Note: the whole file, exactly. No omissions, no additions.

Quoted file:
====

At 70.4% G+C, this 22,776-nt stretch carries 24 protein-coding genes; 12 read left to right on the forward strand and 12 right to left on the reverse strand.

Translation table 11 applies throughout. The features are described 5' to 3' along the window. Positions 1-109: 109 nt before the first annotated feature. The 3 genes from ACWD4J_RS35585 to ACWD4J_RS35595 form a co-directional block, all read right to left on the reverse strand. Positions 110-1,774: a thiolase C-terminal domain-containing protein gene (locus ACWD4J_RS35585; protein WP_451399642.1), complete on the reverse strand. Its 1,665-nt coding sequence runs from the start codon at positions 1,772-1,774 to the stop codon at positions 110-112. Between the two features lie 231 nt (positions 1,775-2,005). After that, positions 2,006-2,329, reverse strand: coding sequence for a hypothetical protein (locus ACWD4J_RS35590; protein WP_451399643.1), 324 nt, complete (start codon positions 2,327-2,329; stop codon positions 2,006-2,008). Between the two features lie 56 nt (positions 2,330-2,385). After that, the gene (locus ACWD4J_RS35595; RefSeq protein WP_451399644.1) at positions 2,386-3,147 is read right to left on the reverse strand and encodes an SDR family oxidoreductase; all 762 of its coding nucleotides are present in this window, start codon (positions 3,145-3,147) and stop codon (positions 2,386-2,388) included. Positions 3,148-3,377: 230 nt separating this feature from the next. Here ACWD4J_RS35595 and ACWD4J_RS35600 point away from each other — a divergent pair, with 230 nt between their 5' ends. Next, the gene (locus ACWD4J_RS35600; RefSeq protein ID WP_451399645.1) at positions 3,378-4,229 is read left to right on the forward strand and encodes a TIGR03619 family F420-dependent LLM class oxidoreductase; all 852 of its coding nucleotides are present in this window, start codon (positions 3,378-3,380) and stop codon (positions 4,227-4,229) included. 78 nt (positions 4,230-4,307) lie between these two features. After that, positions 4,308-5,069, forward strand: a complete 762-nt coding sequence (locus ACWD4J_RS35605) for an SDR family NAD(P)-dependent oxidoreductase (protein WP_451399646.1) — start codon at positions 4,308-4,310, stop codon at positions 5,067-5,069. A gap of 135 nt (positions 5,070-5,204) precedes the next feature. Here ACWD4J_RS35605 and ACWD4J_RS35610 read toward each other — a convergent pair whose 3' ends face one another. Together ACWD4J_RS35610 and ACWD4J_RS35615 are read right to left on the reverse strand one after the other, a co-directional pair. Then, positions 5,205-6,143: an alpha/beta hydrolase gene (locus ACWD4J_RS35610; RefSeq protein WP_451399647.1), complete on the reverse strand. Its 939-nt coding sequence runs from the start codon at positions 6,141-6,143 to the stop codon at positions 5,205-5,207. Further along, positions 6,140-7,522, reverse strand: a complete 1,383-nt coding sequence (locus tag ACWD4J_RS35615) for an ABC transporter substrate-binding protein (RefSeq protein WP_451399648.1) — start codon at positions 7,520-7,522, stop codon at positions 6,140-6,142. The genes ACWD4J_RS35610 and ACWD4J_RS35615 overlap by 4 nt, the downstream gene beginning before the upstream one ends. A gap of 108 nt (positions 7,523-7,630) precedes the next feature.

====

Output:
At 70.4% G+C, this 22,776-nt stretch carries 24 protein-coding genes; 12 read left to right on the forward strand and 12 right to left on the reverse strand.

Translation table 11 applies throughout. The features are described 5' to 3' along the window. Positions 1-109: 109 nt before the first annotated feature. The 3 genes from ACWD4J_RS35585 to ACWD4J_RS35595 form a co-directional block, all read right to left on the reverse strand. Positions 110-1,774: a thiolase C-terminal domain-containing protein gene (locus ACWD4J_RS35585; protein WP_451399642.1), complete on the reverse strand. Its 1,665-nt coding sequence runs from the start codon at positions 1,772-1,774 to the stop codon at positions 110-112. Between the two features lie 231 nt (positions 1,775-2,005). After that, positions 2,006-2,329, reverse strand: coding sequence for a hypothetical protein (locus ACWD4J_RS35590; protein WP_451399643.1), 324 nt, complete (start codon positions 2,327-2,329; stop codon positions 2,006-2,008). Between the two features lie 56 nt (positions 2,330-2,385). After that, the gene (locus ACWD4J_RS35595; RefSeq protein WP_451399644.1) at positions 2,386-3,147 is read right to left on the reverse strand and encodes an SDR family oxidoreductase; all 762 of its coding nucleotides are present in this window, start codon (positions 3,145-3,147) and stop codon (positions 2,386-2,388) included. Positions 3,148-3,377: 230 nt separating this feature from the next. Here ACWD4J_RS35595 and ACWD4J_RS35600 point away from each other — a divergent pair, with 230 nt between their 5' ends. Next, the gene (locus ACWD4J_RS35600; RefSeq protein ID WP_451399645.1) at positions 3,378-4,229 is read left to right on the forward strand and encodes a TIGR03619 family F420-dependent LLM class oxidoreductase; all 852 of its coding nucleotides are present in this window, start codon (positions 3,378-3,380) and stop codon (positions 4,227-4,229) included. 78 nt (positions 4,230-4,307) lie between these two features. After that, positions 4,308-5,069, forward strand: a complete 762-nt coding sequence (locus ACWD4J_RS35605) for an SDR family NAD(P)-dependent oxidoreductase (protein WP_451399646.1) — start codon at positions 4,308-4,310, stop codon at positions 5,067-5,069. A gap of 135 nt (positions 5,070-5,204) precedes the next feature. Here ACWD4J_RS35605 and ACWD4J_RS35610 read toward each other — a convergent pair whose 3' ends face one another. Together ACWD4J_RS35610 and ACWD4J_RS35615 are read right to left on the reverse strand one after the other, a co-directional pair. Then, positions 5,205-6,143: an alpha/beta hydrolase gene (locus ACWD4J_RS35610; RefSeq protein WP_451399647.1), complete on the reverse strand. Its 939-nt coding sequence runs from the start codon at positions 6,141-6,143 to the stop codon at positions 5,205-5,207. Further along, positions 6,140-7,522, reverse strand: a complete 1,383-nt coding sequence (locus tag ACWD4J_RS35615) for an ABC transporter substrate-binding protein (RefSeq protein WP_451399648.1) — start codon at positions 7,520-7,522, stop codon at positions 6,140-6,142. The genes ACWD4J_RS35610 and ACWD4J_RS35615 overlap by 4 nt, the downstream gene beginning before the upstream one ends. A gap of 108 nt (positions 7,523-7,630) precedes the next feature.